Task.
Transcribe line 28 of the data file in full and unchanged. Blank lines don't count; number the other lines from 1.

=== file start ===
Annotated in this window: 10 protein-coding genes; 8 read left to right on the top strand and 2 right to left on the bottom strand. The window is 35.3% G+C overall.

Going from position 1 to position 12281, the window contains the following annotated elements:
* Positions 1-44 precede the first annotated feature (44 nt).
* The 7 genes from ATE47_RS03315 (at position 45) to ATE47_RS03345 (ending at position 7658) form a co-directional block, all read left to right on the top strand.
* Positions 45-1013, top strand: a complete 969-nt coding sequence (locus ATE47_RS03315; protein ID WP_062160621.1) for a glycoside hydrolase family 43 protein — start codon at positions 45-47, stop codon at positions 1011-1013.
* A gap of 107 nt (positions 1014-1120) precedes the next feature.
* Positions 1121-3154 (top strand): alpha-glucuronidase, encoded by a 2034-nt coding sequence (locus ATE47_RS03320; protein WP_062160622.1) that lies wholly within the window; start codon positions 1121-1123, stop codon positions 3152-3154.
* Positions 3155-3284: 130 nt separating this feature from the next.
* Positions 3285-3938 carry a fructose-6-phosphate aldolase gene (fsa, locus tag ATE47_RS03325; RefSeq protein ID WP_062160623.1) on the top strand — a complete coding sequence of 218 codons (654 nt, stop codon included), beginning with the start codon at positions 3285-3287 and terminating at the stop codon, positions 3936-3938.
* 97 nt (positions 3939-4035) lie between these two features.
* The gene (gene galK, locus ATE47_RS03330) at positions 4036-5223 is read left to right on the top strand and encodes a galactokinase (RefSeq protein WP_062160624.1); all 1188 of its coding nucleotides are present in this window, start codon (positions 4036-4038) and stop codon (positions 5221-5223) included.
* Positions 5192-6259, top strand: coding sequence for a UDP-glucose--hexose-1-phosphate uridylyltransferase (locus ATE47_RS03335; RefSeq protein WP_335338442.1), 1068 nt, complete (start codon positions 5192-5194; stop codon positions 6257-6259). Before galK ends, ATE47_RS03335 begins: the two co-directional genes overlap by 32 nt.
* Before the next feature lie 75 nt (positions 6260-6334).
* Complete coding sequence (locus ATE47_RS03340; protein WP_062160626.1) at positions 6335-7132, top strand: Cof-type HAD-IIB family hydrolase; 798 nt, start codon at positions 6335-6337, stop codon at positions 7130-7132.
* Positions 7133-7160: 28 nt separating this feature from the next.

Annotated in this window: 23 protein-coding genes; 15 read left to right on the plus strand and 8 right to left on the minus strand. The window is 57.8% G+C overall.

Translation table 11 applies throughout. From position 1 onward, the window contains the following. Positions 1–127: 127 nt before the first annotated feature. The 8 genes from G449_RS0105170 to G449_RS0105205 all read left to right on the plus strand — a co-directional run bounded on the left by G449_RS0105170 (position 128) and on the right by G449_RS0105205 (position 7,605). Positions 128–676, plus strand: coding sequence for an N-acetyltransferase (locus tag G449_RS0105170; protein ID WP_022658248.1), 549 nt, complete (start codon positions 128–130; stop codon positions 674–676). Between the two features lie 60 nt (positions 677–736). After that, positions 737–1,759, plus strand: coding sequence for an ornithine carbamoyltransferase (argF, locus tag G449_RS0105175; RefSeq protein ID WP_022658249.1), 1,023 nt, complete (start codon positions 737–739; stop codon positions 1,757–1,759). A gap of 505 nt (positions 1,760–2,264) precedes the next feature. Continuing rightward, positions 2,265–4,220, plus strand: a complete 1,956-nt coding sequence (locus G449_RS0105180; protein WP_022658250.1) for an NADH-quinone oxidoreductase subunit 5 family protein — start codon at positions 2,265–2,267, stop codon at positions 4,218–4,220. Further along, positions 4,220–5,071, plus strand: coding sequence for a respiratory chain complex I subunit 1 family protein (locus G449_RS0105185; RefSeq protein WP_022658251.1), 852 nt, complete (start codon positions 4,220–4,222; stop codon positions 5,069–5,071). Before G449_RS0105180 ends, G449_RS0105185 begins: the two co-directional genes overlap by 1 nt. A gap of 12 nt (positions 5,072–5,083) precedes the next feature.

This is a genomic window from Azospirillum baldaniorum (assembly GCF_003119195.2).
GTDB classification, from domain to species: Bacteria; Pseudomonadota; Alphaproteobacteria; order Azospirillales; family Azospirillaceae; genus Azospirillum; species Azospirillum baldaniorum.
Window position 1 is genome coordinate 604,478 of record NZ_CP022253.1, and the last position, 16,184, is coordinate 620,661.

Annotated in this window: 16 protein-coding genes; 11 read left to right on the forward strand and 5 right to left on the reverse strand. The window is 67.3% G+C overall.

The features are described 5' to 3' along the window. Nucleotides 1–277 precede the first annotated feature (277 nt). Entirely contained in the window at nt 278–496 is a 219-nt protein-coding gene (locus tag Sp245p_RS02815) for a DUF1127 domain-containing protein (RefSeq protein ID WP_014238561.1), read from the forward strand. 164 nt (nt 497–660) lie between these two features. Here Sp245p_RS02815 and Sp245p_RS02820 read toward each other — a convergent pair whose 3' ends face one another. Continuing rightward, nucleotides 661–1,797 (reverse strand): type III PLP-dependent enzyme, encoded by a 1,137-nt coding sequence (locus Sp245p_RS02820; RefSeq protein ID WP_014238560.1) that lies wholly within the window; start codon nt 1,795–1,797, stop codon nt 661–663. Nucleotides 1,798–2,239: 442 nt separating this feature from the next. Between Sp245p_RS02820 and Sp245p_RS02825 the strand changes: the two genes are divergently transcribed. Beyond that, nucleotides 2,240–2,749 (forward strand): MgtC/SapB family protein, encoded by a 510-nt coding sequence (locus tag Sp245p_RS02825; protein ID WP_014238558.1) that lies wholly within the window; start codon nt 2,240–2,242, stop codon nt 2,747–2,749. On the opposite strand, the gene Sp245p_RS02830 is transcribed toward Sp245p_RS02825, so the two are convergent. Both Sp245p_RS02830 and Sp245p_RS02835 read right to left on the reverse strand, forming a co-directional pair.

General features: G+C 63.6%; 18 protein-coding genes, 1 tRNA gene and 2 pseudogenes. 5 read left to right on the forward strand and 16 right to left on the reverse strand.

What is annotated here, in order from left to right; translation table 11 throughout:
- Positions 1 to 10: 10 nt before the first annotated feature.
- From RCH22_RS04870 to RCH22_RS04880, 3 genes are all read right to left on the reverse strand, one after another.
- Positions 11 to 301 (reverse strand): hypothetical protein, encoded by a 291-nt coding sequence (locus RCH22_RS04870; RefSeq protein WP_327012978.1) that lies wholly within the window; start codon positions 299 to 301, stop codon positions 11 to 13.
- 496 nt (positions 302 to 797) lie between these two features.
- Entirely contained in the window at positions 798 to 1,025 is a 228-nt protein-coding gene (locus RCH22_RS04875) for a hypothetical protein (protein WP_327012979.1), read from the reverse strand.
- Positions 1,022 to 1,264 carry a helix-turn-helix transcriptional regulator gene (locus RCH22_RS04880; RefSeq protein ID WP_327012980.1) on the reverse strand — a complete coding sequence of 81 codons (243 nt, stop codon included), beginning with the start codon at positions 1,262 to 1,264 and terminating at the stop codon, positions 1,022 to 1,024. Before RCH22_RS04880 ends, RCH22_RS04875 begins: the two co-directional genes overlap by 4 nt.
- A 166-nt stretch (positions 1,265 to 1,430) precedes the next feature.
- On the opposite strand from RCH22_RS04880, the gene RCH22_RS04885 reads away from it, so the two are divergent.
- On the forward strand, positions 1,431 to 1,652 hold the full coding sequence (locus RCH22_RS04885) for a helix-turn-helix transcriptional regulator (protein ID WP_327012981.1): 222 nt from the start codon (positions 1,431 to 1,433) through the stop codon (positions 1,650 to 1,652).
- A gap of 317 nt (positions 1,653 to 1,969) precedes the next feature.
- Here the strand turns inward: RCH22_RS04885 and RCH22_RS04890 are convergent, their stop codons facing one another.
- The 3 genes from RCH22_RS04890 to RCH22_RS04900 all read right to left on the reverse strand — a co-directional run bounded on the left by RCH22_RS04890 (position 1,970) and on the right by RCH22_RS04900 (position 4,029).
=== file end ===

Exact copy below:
- 496 nt (positions 302 to 797) lie between these two features.